We’re a long way from beating cancer, but scientists are gaining ground. For the past few weeks, we’ve been highlighting recent steps forward. This week: cancer-fighting viruses.
By Wendy Haaf
A promising avenue of immunotherapy cancer treatment involves specially engineered viruses—called “oncolytic” viruses—that attack and kill cancer cells.
“The same genes that cancer cells exploit to their advantage—the ones involved in the growth, life, and death of your tissues—are involved in fighting viruses,” explains John Bell, a senior scientist at the Ottawa Hospital Research Institute and a professor of medicine at the University of Ottawa. “A tumour becomes a tumour by getting rid of some of the genes that would control its growth—but it also throws away genes that would control its ability to fight virus infection. That makes tumours exquisitely sensitive to virus infection, while your normal tissues can resist it.”
Consequently, Bell and other researchers around the world have worked on engineering viruses that will home in on cancer cells. “We can engineer a virus so that the only thing it can infect and be a parasite of is a cancer cell,” he says. “We’ve engineered viruses that can infect and destroy only cancer cells, leaving normal tissues unscathed, so there won’t be all the side effects.”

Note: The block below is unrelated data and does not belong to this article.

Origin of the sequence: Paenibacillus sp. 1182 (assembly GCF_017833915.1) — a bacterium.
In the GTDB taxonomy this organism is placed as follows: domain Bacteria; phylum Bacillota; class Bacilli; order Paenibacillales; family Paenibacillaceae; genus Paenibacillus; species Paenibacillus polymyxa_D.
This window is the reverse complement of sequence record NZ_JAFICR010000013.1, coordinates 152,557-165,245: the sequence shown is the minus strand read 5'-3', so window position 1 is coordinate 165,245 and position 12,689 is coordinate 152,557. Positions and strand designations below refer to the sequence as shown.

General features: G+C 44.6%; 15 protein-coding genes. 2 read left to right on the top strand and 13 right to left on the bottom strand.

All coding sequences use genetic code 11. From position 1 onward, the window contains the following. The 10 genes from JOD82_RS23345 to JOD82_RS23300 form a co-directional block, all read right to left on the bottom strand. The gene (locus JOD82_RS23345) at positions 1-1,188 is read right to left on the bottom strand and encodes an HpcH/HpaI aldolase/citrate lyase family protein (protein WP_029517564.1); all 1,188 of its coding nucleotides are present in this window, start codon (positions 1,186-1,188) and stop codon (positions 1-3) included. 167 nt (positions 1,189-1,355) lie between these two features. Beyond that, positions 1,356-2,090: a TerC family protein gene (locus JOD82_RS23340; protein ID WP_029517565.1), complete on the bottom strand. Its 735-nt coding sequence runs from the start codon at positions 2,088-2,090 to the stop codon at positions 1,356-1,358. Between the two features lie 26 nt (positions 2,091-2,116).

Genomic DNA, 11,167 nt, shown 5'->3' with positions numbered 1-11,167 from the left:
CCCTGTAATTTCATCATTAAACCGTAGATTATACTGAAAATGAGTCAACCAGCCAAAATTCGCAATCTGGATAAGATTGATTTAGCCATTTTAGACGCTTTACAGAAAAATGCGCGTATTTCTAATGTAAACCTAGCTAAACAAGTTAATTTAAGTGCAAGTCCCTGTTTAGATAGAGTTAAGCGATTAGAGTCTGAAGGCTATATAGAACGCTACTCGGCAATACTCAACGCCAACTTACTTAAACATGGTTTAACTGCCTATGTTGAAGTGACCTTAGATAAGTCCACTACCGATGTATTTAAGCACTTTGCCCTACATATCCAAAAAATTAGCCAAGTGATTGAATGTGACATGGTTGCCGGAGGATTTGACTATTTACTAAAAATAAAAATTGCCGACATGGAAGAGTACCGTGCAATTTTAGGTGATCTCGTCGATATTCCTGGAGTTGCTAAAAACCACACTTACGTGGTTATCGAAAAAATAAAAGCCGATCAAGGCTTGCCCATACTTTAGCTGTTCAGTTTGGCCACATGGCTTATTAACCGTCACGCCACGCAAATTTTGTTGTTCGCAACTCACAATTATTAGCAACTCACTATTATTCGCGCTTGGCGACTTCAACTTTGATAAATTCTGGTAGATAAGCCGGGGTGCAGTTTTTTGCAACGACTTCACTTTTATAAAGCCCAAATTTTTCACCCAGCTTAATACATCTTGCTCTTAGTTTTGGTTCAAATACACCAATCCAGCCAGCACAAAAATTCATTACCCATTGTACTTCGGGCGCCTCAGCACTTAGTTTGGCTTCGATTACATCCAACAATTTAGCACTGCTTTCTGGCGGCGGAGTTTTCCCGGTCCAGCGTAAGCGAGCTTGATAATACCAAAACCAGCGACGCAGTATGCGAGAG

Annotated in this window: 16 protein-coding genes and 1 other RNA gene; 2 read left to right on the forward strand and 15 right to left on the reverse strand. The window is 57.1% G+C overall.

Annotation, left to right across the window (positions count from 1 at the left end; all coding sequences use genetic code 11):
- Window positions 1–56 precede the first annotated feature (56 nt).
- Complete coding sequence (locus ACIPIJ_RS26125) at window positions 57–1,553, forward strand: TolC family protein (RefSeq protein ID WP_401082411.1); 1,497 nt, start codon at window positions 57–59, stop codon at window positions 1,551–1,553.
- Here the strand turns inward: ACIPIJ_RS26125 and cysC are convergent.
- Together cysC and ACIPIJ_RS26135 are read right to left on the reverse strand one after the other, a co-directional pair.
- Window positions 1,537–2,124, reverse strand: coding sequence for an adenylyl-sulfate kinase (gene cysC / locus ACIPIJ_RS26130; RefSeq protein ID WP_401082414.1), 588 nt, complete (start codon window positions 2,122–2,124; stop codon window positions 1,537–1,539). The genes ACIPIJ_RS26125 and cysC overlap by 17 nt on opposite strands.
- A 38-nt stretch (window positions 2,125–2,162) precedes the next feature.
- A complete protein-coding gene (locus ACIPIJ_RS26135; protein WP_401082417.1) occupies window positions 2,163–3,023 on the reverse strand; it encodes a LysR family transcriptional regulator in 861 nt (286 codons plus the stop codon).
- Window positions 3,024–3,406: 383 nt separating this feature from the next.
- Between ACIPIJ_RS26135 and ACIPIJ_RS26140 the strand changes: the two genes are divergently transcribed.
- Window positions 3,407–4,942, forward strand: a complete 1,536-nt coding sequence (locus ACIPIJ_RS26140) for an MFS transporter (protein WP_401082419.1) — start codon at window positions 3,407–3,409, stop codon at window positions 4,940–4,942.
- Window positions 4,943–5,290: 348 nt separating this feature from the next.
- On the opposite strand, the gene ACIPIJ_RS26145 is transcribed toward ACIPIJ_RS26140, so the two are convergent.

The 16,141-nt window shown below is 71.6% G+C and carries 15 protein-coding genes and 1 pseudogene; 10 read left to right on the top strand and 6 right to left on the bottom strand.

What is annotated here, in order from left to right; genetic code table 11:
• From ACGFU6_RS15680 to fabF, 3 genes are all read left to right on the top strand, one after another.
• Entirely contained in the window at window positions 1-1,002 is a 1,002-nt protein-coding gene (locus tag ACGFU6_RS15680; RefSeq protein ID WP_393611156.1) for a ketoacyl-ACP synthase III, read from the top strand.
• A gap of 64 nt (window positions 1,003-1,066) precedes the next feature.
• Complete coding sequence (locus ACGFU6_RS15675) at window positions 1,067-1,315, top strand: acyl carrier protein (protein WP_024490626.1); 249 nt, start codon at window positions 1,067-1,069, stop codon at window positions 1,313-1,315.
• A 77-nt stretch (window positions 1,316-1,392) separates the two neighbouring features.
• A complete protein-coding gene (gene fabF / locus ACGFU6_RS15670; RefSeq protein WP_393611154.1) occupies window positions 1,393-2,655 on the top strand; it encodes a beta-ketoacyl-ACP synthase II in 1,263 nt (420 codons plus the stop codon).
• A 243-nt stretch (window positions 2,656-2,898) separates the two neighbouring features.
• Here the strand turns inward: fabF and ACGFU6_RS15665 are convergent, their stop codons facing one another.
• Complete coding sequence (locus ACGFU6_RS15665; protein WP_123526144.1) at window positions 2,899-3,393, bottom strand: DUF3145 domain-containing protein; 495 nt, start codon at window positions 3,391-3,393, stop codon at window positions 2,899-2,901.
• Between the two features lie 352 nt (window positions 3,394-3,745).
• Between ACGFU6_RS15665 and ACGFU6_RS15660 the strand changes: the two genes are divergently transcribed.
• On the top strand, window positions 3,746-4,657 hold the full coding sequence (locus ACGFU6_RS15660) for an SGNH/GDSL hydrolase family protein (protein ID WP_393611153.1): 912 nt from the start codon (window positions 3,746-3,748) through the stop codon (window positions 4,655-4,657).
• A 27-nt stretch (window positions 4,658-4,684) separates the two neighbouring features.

That’s not all. “Not only does the virus infect the cancer cell and destroy it, but it alerts the immune system,” Bell continues. Alerting the immune system to the virus also awakens it to the presence of the cancer, prompting the development of an antitumour response. “The first virus we worked on eight or nine years ago is now in the final stages of clinical testing for liver cancer, and a second virus we’ve been developing is now in two different trials in Canada—in lung, breast, and esophageal cancers—with two more planned by the end of 2017, focusing on prostate and cervical cancers.”
Even once the virus has roused the immune system, the tumour may still be able to switch it off again. To address this problem, Bell and other scientists are beginning to explore using viruses in combination with medications that can block that “off” button for a time: the former turns the key in the ignition, while the latter presses down on the gas pedal.
“That’s really what our lung cancer trial is: to have the virus go in and initiate an immune response, and then to add a drug called pembrolizumab that makes the immune system super-active,” Bell says. “Over the years, we’ve learned that the only way to treat cancer is to use combination therapies, because cancer is too good at evading single modalities.”